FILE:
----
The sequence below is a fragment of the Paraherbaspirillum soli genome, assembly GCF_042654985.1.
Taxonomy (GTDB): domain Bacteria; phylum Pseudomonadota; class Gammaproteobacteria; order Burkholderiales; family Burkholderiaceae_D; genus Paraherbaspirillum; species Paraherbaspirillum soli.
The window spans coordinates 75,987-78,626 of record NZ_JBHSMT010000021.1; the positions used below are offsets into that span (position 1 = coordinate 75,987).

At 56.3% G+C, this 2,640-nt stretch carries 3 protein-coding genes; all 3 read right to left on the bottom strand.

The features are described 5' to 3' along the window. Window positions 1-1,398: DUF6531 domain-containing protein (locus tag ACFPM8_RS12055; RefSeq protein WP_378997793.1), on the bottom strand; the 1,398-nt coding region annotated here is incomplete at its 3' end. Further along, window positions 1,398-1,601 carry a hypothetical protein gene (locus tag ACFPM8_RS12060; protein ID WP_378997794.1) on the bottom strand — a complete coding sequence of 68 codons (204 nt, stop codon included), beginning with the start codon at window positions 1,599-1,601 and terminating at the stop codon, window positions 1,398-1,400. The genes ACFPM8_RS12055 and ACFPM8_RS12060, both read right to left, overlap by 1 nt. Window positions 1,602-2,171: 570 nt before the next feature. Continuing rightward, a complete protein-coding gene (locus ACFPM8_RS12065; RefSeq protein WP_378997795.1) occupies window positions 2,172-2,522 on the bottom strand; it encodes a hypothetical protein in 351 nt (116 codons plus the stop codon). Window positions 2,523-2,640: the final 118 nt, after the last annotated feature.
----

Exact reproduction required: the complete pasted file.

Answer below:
The sequence below is a fragment of the Paraherbaspirillum soli genome, assembly GCF_042654985.1.
Taxonomy (GTDB): domain Bacteria; phylum Pseudomonadota; class Gammaproteobacteria; order Burkholderiales; family Burkholderiaceae_D; genus Paraherbaspirillum; species Paraherbaspirillum soli.
The window spans coordinates 75,987-78,626 of record NZ_JBHSMT010000021.1; the positions used below are offsets into that span (position 1 = coordinate 75,987).

At 56.3% G+C, this 2,640-nt stretch carries 3 protein-coding genes; all 3 read right to left on the bottom strand.

The features are described 5' to 3' along the window. Window positions 1-1,398: DUF6531 domain-containing protein (locus tag ACFPM8_RS12055; RefSeq protein WP_378997793.1), on the bottom strand; the 1,398-nt coding region annotated here is incomplete at its 3' end. Further along, window positions 1,398-1,601 carry a hypothetical protein gene (locus tag ACFPM8_RS12060; protein ID WP_378997794.1) on the bottom strand — a complete coding sequence of 68 codons (204 nt, stop codon included), beginning with the start codon at window positions 1,599-1,601 and terminating at the stop codon, window positions 1,398-1,400. The genes ACFPM8_RS12055 and ACFPM8_RS12060, both read right to left, overlap by 1 nt. Window positions 1,602-2,171: 570 nt before the next feature. Continuing rightward, a complete protein-coding gene (locus ACFPM8_RS12065; RefSeq protein WP_378997795.1) occupies window positions 2,172-2,522 on the bottom strand; it encodes a hypothetical protein in 351 nt (116 codons plus the stop codon). Window positions 2,523-2,640: the final 118 nt, after the last annotated feature.